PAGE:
Three weeks ago, Nintendo announced Mario Kart Tour, the latest addition to their mobile lineup and a boon to the company’s fortunes after Super Mario Run disappointed Nintendo brass and shareholders alike. If designed and marketed right, Mario Kart Tour looks poised to return better profits than Super Mario Run while taking a more traditional Nintendo approach to game design than the “gacha” strategy behind Fire Emblem Heroes. However, in order to do that, the game needs to nail down three of the most critical aspects of the Mario Kart experience while learning from the mistakes that Super Mario Run made.
Easy to Grasp Controls
This one might seem a little strange at first. After all, isn’t Mario Kart known for its refined, simple controls that allow incredible speedruns of some of the game’s hardest tracks? Isn’t it a series with a control scheme comprised of over twenty-five years’ worth of innovation inherent superior to anything smartphones can offer?
Well, yes. Unless Nintendo is going to embrace motion controls on a phone, their control options are rather limited. There are four buttons and a control stick used for the majority of Mario Kart 8 Deluxe‘s gameplay, so their options are limited on the five to six inch (12.5 to 16 cm) screens on most smartphones. There simply isn’t enough room for that many virtual controls and finding an alternate control scheme is daunting.
Super Mario Run nailed the feel of playing a Super Mario game perfectly, translating the essence of what made Super Mario games fun. Reflex-based challenge, fun powerups, and plenty of collectibles made sure that the core experience remained intact on mobile. A similarly good control scheme is needed to make Mario Kart Tour, a much more complicated game to control, an enjoyable experience on mobile.
It’s understandable that, for most people, pure pixel pushing puissance isn’t what they’re asking from a Mario Kart game. Indeed, Nintendo has a habit of turning graphical lead into gold and, for as long as the series has existed, how the game has looked is dramatically less important than how it has played.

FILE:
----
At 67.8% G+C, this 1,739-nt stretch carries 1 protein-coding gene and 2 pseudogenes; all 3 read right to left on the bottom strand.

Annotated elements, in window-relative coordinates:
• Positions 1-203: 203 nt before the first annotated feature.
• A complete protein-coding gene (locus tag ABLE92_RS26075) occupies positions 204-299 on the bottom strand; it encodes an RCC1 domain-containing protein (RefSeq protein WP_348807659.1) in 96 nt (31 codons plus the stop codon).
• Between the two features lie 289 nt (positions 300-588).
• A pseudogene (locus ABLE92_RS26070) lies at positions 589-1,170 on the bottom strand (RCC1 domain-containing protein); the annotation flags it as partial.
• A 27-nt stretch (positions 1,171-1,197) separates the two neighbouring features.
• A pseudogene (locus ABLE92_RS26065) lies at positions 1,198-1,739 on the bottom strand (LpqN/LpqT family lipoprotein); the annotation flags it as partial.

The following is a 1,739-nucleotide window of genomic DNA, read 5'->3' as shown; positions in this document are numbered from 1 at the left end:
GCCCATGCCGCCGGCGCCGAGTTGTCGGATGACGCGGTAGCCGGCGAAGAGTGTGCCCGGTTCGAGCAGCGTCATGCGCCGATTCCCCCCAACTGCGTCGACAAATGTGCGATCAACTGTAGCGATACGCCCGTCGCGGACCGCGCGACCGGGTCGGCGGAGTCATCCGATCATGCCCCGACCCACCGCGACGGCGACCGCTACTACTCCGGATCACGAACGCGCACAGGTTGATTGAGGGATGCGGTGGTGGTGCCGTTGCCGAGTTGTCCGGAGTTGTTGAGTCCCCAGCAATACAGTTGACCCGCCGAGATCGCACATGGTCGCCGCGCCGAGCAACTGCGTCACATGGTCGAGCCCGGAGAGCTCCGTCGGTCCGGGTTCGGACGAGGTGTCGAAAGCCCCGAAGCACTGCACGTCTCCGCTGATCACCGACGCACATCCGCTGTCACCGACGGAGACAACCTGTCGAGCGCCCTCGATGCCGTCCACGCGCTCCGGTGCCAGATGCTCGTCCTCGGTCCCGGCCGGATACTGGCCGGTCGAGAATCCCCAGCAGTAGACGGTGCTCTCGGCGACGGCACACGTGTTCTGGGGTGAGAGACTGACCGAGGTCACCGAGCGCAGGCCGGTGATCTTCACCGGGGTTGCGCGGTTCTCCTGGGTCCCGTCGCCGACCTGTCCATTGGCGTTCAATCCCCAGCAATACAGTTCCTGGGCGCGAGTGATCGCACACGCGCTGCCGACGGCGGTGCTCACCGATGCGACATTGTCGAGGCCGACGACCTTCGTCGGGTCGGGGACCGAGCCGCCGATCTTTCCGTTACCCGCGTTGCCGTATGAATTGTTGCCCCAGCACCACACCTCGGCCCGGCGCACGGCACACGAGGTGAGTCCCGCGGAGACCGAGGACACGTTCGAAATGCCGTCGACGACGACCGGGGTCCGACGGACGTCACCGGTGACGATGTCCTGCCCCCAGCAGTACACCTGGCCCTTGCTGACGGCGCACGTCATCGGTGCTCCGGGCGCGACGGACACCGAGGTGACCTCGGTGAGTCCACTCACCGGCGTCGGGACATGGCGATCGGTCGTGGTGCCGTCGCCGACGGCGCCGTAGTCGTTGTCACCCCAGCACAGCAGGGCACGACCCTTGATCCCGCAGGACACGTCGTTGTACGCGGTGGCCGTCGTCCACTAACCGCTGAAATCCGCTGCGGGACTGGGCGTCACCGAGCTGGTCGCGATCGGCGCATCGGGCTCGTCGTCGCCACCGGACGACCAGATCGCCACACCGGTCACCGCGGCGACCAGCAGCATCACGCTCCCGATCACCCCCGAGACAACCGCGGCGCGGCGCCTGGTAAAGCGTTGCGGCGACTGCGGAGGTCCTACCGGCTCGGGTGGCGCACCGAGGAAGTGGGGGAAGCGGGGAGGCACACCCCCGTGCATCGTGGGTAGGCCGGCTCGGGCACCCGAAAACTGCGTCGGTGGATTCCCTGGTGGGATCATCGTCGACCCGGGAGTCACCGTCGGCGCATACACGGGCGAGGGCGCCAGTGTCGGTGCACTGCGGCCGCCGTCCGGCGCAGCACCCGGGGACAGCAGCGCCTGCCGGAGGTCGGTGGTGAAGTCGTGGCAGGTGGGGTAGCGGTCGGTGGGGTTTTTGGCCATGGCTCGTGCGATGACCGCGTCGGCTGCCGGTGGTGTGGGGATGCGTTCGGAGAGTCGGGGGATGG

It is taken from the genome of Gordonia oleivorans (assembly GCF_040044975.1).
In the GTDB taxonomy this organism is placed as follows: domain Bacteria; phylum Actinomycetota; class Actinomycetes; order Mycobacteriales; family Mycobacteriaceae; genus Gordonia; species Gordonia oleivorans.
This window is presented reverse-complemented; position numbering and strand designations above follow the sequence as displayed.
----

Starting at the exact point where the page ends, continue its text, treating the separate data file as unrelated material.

And, to be fair, that’s a good point. Nevertheless, as mobile devices become increasingly more powerful, there should be ways for those with more powerful phones or tablets to experience a better-looking game. There’s no need for an owner of a brand-new flagship, such as the Razer Phone, to look at what is, in essence, the same visual experience available on a less powerful phone or aging flagship.
Indeed, in order to compete with some of the incredible experience available on mobile, Nintendo should consider adding a bit of visual pop to Mario Kart Tour. They’re obviously very talented at unleashing the latent power of the platforms that they develop for and the idea of a Mario Kart game running on a Razer Phone at a full 1440p, 120fps is tantalizing, to say the least.
Firm, Yet Fair, Price
Super Mario Run‘s firm price of $9.99 upset a large part of the community. Even today, its rating on the App Store remains sullied by disgruntled users complaining about the cost of entry. It’s no secret that any price above free is hard to sell on mobile and that users are much more willing to pay in microtransactions than a lump sum.
That recognition makes it all the more surprising that Nintendo decided to go ahead with the same “free-to-start” strategy with Tour. Indeed, if it didn’t work the first time, what makes Nintendo think that it will the second time?
The answer lies in price. While Super Mario Run was a good game, especially for mobile, it would be hard to argue that it was an excellent deal at $9.99. Indeed, for that price, there’s a multitude of other games on a variety of platforms that offer more content for the same price. However, when Nintendo dropped the price to $4.99 in September of last year, it convinced a lot of late adopters, including myself, to purchase the game. That price, or, preferably, lower, is what Nintendo should target with Mario Kart Tour if they wish to achieve any significant level of market saturation.
The future looks bright for Nintendo’s mobile program. With lesser-liked titles such as Miitomo (was it ever really a game?) wrapping up soon, Nintendo will be able to devote more energy toward creating mobile games that push the envelope in more ways than one. If they can innovate upon the foundation that they set with Super Mario Run and fix its myriad of issues, there’s no doubt that Mario Kart Tour can be an amazing, fun experience and also sell excellently on the quality-deprived mobile marketplace.